Noise torch It is a real-time microphone noise suppression application for Linux, which can filter out unwanted background noise, such as mechanical keyboards, computer fans, trains, etc.It currently only supports PulseAudio, but PipeWire support It is planned to be released in a future version.
Keep simplicity in mind when building the user interface of an application. If there is only 1 microphone, you just need to launch the app and click “Load NoiseTorch”. After this is done, the application will create a virtual microphone called “NoiseTorch Microphone”:
You can select this virtual microphone in any application, such as Zoom, Mumble, Skype, Slack, Discord, TeamSpeak, Microsoft Teams, etc. to filter out background noise.
If you have multiple microphones, click “Select Microphone” and select your microphone from the list.
Related: Hushboard mutes your microphone while typing
NoiseTorch only sends voice input when it detects voice. If this does not apply to you, you can use the “Voice Activation Threshold” option to solve this problem. The developer states that “using a decent microphone, you can turn it up to 95%”, but if the microphone is interrupted during an audio conference, you need to lower this value until it works for you.
After changing the settings, you need to restart NoiseTorch to use them.
The app is also able to perform output filtering (“filter headphones” option). This is a customer-only function, but you can use it even if you are not a NoiseTorch customer. However, the developer pointed out that in this case, “legally you must feel sad” “️.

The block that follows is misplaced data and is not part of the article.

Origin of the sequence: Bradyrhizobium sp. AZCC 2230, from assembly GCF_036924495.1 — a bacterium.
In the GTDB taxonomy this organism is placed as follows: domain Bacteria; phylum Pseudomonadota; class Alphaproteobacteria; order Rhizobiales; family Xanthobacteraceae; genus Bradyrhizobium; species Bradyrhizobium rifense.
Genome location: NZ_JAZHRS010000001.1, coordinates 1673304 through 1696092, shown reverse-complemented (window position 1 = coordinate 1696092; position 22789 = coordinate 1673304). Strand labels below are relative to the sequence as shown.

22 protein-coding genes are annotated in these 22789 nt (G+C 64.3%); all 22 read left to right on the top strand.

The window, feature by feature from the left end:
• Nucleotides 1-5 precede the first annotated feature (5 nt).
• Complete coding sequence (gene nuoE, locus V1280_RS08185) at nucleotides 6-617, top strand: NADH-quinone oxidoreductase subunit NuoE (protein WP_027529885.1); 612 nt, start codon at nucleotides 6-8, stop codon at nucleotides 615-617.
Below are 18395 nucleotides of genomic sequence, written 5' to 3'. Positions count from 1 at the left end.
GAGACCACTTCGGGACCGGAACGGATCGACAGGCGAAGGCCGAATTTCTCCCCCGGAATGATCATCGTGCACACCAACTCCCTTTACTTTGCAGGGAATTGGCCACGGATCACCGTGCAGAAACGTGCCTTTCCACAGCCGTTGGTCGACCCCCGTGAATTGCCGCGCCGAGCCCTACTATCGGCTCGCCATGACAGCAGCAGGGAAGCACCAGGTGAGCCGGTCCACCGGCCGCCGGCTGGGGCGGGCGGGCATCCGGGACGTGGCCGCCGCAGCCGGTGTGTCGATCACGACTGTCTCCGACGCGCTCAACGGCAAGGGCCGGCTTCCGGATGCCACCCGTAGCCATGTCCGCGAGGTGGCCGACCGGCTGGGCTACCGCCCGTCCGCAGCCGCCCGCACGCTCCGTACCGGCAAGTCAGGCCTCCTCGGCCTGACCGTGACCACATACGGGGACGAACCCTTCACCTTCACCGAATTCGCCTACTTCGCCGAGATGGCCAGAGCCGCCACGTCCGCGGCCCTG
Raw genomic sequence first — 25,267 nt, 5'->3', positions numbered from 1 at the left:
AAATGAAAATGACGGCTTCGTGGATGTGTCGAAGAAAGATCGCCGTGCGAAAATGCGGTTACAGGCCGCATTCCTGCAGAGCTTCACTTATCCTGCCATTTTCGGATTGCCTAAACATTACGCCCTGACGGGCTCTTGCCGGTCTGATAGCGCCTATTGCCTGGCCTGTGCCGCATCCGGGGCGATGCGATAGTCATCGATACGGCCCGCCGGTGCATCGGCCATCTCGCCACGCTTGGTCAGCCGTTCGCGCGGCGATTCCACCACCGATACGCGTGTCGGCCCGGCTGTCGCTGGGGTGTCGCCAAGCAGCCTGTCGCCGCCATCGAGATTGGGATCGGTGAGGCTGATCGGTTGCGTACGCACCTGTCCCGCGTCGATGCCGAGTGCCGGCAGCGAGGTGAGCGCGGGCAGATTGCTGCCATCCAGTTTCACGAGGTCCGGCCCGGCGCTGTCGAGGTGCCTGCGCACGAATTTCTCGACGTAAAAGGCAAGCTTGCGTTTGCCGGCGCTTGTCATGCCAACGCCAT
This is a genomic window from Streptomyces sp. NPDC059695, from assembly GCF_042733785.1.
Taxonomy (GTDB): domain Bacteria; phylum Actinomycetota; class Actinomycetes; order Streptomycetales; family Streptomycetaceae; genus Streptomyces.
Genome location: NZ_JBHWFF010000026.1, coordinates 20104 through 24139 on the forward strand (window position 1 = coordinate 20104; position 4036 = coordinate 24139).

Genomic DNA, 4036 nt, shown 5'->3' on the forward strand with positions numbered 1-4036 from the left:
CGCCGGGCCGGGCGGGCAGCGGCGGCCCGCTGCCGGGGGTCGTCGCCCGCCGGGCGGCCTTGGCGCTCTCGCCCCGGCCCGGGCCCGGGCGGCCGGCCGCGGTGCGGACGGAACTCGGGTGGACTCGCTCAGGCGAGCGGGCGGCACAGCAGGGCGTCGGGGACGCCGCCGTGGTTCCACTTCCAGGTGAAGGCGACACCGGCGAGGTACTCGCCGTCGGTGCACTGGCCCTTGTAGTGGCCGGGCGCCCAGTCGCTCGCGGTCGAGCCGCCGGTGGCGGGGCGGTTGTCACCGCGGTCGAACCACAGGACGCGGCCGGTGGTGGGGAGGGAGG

It is worth mentioning that NoiseTorch introduces some latency (approximately 10 milliseconds), which is very low, so this should not be a problem. However, output filtering introduces a delay of about 100ms, which is okay in most cases, but not for competitive games.
You can use to test without actually having to talk to others
gst-launch-1.0 pulsesrc ! pulsesink Used for live microphone output (echo test).
Another Linux GUI for removing background noise in real time is Cadmus, So if you are not satisfied with NoiseTorch, please give it a try.
You may also be interested in the following: How to enable echo/noise cancellation of microphone input on the Linux desktop (PulseAudio).Noise torch can use Combined with PulseAudio echo cancellation module. But in my case, using NoiseTorch is enough.
Using the official NoiseTorch installation instructions, copy the application binaries to
~/.local/bin.If you don’t have this directory in your PATH (e.g.
~/.profile), add it here, and logout/login. Or run the application directly from its installation directory:
You can also use systemd to automatically start NoiseTorch.see Instructions here.